Gosh, you are a lovely lot. Would you like an update on Mary’s blanket? If you search deep amongst the comments on the last post, you’ll notice a long and heart-warming response by one Mary Megarry. Executive summary: I THINK SHE LIKES THE BLANKET! Phew. I just hope it brings her a little comfort as she goes through the long process of recuperation.
Anyway, onwards – at terrifyingly high speed – towards Christmas. Terrifying at least for those of us who aren’t good at getting prepared ahead of time. I realize that some of you are super-organized, because interest in my knitted and crocheted Christmas tree patterns goes up from about September, but here at Twisted Towers, we’re only just facing the fact that the big day really is coming, whether we’re ready or not – which makes it sound a bit like a game of hide-and-seek, only with more pine needles embedded in the carpet… and twins who may yet spontaneously combust through sheer excitement.
We do have a tree.
And I’m frantically
starting finishing the very small number of knitted gifts that I’ll be making this year. Sleep is optional, right? I can’t guarantee that all these gifts will be neatly washed and blocked by the big day… or even finished… But I mention blocking for a reason, because there’s something that I want to show you. Look!
These, my fine fibrous friends, are some splendid blocking mats. Let me show you a brief (silent) video, first. Clearly the person demonstrating the product in this video is some kind of knitting genius… 😉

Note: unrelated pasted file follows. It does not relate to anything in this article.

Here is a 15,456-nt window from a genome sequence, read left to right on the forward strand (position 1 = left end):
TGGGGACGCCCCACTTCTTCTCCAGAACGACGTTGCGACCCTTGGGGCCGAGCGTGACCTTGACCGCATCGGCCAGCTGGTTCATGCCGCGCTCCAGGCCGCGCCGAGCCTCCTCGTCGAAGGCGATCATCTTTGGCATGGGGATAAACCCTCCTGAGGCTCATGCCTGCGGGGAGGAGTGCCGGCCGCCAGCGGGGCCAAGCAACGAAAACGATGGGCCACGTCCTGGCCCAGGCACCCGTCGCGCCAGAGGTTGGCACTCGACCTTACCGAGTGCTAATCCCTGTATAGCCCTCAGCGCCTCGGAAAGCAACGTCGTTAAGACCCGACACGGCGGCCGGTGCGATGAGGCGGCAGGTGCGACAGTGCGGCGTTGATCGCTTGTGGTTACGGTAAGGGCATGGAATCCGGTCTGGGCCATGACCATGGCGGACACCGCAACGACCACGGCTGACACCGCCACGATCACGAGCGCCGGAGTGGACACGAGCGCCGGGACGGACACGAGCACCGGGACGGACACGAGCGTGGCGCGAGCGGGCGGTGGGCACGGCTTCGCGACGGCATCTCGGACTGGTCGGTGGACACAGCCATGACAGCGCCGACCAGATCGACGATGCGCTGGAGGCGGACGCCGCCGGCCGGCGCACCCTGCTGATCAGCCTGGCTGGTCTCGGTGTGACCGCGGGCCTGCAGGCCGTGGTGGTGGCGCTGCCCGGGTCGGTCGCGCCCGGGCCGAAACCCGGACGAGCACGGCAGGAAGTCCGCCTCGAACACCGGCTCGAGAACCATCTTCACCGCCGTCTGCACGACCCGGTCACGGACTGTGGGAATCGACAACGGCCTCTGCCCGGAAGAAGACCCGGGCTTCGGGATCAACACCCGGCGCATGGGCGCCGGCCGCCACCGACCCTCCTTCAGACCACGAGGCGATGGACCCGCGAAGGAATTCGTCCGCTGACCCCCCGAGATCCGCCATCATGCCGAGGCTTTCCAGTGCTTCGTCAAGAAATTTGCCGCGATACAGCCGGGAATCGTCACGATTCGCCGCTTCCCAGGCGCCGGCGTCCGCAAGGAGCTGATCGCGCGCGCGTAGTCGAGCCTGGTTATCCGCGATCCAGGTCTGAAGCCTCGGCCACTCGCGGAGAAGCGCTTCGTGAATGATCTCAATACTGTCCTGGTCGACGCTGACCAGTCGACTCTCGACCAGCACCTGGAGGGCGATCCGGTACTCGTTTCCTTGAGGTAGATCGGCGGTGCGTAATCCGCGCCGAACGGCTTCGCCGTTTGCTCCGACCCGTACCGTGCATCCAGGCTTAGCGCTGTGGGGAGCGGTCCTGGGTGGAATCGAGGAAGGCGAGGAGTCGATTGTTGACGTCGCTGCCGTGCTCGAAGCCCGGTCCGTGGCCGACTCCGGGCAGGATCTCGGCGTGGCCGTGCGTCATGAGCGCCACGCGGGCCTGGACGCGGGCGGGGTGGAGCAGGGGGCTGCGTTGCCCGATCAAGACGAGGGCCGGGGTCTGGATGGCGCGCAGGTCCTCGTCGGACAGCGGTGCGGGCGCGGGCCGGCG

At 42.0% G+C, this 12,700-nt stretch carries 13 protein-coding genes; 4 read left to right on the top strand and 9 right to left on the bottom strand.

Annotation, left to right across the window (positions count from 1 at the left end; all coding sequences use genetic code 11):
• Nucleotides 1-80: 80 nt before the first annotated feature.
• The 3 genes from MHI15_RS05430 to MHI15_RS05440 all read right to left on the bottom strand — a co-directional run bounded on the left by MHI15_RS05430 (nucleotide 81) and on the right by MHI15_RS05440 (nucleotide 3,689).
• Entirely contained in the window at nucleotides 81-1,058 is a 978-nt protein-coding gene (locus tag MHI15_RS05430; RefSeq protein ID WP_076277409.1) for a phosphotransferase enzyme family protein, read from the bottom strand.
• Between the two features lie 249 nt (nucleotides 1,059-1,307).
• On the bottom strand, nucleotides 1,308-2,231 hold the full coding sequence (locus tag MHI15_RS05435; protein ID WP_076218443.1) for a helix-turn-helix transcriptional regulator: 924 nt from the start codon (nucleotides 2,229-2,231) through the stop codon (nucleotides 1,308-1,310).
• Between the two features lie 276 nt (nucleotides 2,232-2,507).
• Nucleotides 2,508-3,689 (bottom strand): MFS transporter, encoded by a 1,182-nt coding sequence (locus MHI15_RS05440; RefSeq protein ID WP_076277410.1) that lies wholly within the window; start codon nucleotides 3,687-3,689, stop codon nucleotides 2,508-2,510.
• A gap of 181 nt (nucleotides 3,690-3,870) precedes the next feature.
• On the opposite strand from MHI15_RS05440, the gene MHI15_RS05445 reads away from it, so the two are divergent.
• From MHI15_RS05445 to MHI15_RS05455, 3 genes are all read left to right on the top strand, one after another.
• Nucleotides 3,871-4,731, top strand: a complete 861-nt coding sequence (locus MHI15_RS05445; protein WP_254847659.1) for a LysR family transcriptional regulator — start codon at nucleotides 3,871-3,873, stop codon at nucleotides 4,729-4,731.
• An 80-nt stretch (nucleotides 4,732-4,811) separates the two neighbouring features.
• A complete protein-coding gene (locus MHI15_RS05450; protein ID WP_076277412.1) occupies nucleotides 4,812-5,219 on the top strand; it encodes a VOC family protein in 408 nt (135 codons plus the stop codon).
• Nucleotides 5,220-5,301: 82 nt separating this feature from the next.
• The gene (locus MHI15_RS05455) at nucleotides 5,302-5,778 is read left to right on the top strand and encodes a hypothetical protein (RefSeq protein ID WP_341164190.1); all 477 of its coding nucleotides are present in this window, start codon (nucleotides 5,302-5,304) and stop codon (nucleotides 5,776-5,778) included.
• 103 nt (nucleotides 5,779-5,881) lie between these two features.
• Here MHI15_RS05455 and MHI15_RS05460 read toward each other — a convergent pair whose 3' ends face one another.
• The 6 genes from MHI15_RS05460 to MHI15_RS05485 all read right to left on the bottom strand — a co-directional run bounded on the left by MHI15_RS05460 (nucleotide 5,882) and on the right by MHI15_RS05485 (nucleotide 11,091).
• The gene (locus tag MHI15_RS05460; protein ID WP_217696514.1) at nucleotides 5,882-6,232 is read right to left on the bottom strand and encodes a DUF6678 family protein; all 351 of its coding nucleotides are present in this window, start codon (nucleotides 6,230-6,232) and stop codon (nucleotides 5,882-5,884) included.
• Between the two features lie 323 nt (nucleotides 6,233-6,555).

A spot of disclosure is needed. Whilst I don’t usually do sponsored posts, I’m making an exception today. I have received money from the company that makes these mats and I was filmed for this video, but exciting developments lie ahead for this company, which I’ll mention at the end of this post.
But first, the mats themselves. They’re produced by a company called KnitIQ, who’ve been selling in the US for a while. KnitIQ is now coming to the UK too.
Let’s have a proper look at the mats. They’re much thicker than most blocking mats, which is brilliant for those of us who’ve been known to inadvertently pin our knitting – via thinner mats – to the carpet, or to the furniture, or to the husband (don’t ask). This thickness is especially useful when you’re blocking something quite robustly, and you really need your pins to stay put.
And look: gridlines, neatly spaced an inch apart, so you can achieve the exact dimensions that you’re aiming for. Yikes, this sponsored post is beginning to sound like a sponsored post, isn’t it?
I was given my set of KnitIQ mats way back in February. They’ve had a lot of use since then, and there’s no sign of any deterioration from abuse by repeated pinning. Frankly, I’m impressed.
They come in a clear plastic storage case. You can of course configure them in any shape you choose, depending on whether you’re blocking a neat knitted square or a life-size crocheted anaconda. And there’s a little case of T-pins included, which is useful. You can never have too many T-pins.
If you’d like a set of these mats, they’re available to buy from Amazon. (I’d offer to lend you mine, but I’m using them at present.) In the US, you can buy them here, and in the UK, you can buy them here. And no, those are not affiliate links.
And do remember the name KnitIQ because it’s one that you’ll likely hear a lot in the future. Right now, they’re crazy-busy talking to small indie producers, figuring out how to support traditional crafts, and develop a range of knit-perfect products. The future is looking fibrous, my friends.